Lutein, a Nutrient to Love and Probably Don’t Even Know About


This is a guest blog post by Sheah Rarback, RD. I have been looking forward to writing this column since hearing Dr. Elizabeth Johnson speak at the Florida Academy of Nutrition and Dietetics annual meeting.

Her information is critically important for maintaining eyes and brains while getting older.

The topic was lutein, the antioxidant carotenoid found in dark green and orange vegetables as well as eggs and avocados. Lutein concentrates in the macula, the area in the retina with the greatest visual acuity.  The amount of lutein in the macula determines macular pigment density, and dense is better for eye health.  Now here is where it gets interesting. Lutein from food crosses the blood  brain barrier and takes the same path to the retina and the brain. Therefore increased macular pigment density is indicative of a high lutein content in the brain as well as the eye.

Which brings us back to Johnson’s research. At her Tuft’s research lab, Johnson has demonstrated that increased macular pigment density, which is easily measured, is related to improved cognitive function in the elderly.  Areas of improvement were verbal fluency and recall. Understandable since lutein is the major carotenoid in brain tissue. Her research has also shown that dietary changes can increase macular pigment density.   I hope you’re sold on lutein. In one study using lutein + DHA supplements the subjects  receiving supplements scored higher on cognitive functions tests than those receiving placebo.  And music to my ears was the study that showed eggs and avocado increased macular density more than a supplement.  Food is a complex delivery system that is hard to duplicate. A supplement can add on but does not replace food. Other lutein rich foods are kale, spinach, corn, orange peppers and most other green and orange foods. Adding a healthy fat, like olive oil, will increase lutein absorption in naturally fat free vegetables.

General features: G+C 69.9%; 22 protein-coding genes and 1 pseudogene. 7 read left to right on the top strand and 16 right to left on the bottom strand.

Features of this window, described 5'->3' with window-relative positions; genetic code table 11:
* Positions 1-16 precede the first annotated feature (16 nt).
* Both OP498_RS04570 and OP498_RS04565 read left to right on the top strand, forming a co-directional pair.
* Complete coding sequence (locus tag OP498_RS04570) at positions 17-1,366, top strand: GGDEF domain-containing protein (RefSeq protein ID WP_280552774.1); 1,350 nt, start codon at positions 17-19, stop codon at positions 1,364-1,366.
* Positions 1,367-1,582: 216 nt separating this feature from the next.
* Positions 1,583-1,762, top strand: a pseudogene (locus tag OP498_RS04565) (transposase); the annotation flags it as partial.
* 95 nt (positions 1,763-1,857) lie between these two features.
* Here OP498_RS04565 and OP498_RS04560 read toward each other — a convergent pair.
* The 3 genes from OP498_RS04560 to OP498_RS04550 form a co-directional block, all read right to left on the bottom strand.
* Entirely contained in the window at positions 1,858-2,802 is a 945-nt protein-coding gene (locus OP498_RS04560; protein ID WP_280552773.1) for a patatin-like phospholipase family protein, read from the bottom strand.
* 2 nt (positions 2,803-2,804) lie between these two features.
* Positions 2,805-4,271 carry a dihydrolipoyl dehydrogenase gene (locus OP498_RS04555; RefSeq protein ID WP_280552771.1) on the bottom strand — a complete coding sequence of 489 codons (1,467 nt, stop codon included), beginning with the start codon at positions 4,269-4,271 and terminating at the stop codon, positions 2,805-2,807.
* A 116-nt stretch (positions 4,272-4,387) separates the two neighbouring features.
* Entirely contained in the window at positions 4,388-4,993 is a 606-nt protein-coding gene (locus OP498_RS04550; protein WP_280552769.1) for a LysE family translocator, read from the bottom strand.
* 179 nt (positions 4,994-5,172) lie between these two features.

Sheah Rarback is a registered dietitian on the faculty of the University of Miami Leonard M. Miller School of Medicine. Originally Published in theMiami Herald.

KISS Fact: Here’s yet another reason to eat a rainbow or veggies!!!!!


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